Basic equine safety.
One of the prettiest ways to see Montana is from the back of a horse – there's time to take in the views, stop and relax, and cover lots of ground without loud motors. With summer trail-riding upon us, and hunting season coming up, it’s extremely important to put safety first. Now, full disclosure: I'm not a trainer or expert, but I have spent the majority of my life on horseback, cowboying and starting colts. I've seen some hellacious wrecks and been in a few myself. I know how things can become dangerous in an instant. These are some basic tips for staying safe.
Safe riding is fun riding.
I often see recreational riders using low-quality equipment, and if a rein or cinch breaks, you might be in for a major wreck. I make a portion of my living year-round on horseback, so I have nice gear. While the best doesn't make sense for everyone, you want to at least make sure your gear is safe. That means no plastic or nylon on saddles; these materials disintegrate as they age and can end up breaking. Leather can break too, but it's typically much stronger. Using snaps to attach reins to bits is fine, but make sure they aren’t going to bust if you end up pulling on them hard.
Also, always check the piece attaching the front cinch to the back cinch. This should always be made of leather with a good buckle. If this breaks, the horse will end up flanked like a bronc and the rider will be in a bad spot. Take the time to clean and oil gear when breaking it out for the season. Well-kept leather is the strongest, safest material to use. I also strongly suggest using rope halters with long lead ropes at all times. Web halters have no feel, and properly handling a horse on the ground translates directly to how they ride on the trail.
A good rope halter like this should be in your barn.
Gear aside, when getting a horse out of the pasture for the season, don’t just jump on; even gentle horses can be extremely dangerous. If they have been out on grass they will be fresh and may act out of character. Some simple groundwork can test a horse to make sure it's ready to ride. I always make sure I can step my horse’s hip away from me. I do this by moving the horse around at a walk, running my hand up the lead rope to shorten it, and stepping into the horse’s shoulder. The horse’s neck should be softly bent toward me, and he should step away with one front foot and his hind feet. If a rider has control of a horse’s hindquarters, either on the ground or on horseback, she can stay out of a lot of trouble. This should all be slow and controlled; a lot of horses will step around fast, but that simply means they're avoiding pressure, not accepting what’s being asked of them. Also, make sure the horse’s shoulder isn’t leaning into you. This is extremely dangerous and is typically how people get run over by horses while on the ground. If the horse's neck is bent softly, his shoulder should also step away. This could take some patience; horses learn by pressure and release. Just remember to stay out of a position where the horse could kick you and keep a firm grip on your leadrope.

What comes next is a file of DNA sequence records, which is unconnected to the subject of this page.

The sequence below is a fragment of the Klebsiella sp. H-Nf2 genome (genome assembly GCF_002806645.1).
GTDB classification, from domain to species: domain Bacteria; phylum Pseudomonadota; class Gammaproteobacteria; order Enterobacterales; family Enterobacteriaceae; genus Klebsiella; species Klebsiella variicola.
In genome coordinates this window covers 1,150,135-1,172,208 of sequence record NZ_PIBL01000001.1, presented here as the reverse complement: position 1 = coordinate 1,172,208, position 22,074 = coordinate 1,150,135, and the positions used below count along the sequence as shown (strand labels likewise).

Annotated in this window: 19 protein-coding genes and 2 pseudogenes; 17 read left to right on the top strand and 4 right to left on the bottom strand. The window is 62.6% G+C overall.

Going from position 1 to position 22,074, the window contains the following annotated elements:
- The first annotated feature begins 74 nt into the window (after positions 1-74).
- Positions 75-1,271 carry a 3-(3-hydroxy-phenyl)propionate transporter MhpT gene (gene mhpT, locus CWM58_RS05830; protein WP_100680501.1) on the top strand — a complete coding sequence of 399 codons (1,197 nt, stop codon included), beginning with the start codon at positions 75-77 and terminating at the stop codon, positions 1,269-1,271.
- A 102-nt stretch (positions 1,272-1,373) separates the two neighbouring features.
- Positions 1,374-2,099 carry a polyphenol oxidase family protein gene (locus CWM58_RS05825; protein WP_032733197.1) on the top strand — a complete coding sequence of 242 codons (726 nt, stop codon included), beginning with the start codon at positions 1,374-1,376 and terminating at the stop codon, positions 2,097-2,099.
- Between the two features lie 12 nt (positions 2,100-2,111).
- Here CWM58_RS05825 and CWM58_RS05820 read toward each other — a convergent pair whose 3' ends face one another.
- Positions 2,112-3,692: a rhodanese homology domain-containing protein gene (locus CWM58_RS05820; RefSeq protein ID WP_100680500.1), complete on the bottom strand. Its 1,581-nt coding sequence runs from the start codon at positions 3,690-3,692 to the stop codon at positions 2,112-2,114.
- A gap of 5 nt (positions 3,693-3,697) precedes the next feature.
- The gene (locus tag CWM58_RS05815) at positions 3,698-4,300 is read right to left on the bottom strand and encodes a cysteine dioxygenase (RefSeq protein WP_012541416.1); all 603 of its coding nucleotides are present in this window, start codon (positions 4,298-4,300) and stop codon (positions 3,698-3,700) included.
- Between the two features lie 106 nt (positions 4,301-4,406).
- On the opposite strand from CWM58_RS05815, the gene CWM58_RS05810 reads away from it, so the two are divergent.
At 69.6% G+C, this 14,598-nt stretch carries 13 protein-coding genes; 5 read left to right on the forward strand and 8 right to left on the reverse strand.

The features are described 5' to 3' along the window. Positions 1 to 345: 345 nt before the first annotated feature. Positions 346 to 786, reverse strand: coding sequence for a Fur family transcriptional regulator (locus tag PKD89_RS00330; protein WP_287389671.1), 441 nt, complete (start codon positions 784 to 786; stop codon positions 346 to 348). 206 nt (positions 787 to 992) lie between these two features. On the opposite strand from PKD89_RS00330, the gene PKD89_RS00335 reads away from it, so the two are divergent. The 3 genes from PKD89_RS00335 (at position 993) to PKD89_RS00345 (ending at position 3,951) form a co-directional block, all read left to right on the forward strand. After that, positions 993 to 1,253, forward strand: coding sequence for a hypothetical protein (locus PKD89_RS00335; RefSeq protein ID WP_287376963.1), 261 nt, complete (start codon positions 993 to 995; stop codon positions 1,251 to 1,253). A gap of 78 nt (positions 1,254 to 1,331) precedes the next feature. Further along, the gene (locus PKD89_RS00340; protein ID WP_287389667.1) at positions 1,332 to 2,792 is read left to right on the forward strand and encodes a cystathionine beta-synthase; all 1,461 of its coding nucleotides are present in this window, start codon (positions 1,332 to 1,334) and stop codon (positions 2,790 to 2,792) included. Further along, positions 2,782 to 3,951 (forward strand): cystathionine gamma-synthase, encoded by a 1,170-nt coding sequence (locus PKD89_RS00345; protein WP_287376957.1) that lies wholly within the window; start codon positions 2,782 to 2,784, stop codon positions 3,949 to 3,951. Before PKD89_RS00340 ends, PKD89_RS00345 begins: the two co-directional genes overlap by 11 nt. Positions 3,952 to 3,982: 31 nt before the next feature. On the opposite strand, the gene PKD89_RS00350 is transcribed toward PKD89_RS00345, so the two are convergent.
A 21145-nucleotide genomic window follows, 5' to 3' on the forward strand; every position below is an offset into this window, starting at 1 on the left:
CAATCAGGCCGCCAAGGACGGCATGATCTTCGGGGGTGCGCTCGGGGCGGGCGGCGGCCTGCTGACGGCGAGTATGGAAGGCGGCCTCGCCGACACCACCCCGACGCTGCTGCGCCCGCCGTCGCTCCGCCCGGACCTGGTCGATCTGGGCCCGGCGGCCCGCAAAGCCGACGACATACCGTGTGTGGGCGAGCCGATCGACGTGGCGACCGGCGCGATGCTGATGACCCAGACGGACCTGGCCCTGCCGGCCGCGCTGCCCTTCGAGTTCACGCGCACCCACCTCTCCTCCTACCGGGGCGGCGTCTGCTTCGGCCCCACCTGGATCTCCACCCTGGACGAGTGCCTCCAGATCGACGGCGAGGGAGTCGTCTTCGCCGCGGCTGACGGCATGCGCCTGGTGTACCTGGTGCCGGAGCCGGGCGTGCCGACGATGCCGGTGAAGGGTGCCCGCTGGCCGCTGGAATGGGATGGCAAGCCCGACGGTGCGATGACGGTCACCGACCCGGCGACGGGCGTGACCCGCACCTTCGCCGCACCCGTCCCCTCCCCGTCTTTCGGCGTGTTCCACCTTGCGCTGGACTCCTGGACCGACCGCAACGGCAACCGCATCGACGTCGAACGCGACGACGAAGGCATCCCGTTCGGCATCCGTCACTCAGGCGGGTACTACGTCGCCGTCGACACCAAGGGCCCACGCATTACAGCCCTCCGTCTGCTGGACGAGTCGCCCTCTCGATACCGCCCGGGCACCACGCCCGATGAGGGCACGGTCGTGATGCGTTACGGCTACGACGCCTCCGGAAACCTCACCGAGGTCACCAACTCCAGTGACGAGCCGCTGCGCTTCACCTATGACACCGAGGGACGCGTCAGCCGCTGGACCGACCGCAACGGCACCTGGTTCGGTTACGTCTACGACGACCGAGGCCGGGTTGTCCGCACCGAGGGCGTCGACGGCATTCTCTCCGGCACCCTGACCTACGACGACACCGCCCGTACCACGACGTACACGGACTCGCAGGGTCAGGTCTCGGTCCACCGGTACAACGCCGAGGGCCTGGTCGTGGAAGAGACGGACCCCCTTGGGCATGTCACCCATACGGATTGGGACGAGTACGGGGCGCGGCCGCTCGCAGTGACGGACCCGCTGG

Notice this horse’s outside front foot is stepping away, as is his hind-end.
Lunging your horse is also a good indicator of whether or not it's ready to ride. Fresh horses may take some time to settle down, and before you hop on, they should walk, trot, and lope around you calmly without pulling on the lead rope. If you have to put much weight into keeping them pulled in a circle, slow them down, step their hips around, and get their attention.
There should be slack in the leadrope when lunging a horse.
For the best on-trail experience, your horse should first be well-mannered when you're on the ground. I never allow my horses to eat grass while I have ahold of them. When a horse is led, it should follow behind, not be in front. If a horse wants to be impatient and rude while I stand holding them, I'll tie it to a solid fence for an afternoon and let it throw its fit there. Tying horses up for several hours at a time is a harmless way for them to learn a lot of patience. They can paw and dance around for as long as they want, but they'll eventually learn to be patient and polite. If a horse wants to be pushy on the ground, don’t be afraid to make it back up and give you space.
People are seriously injured every year by horses. It's a chance we all take, most of us willingly, but taking steps to be safe can save a life. If things don’t feel safe, remember that the Gallatin Valley is full of horsemen ready to help. Don’t, however, buy into any funky programs – if someone tells you to spend a fortune on instructional DVDs, go somewhere else. I always turn to materials from people like Ray Hunt or Tom Dorrance – their techniques are applicable across disciplines.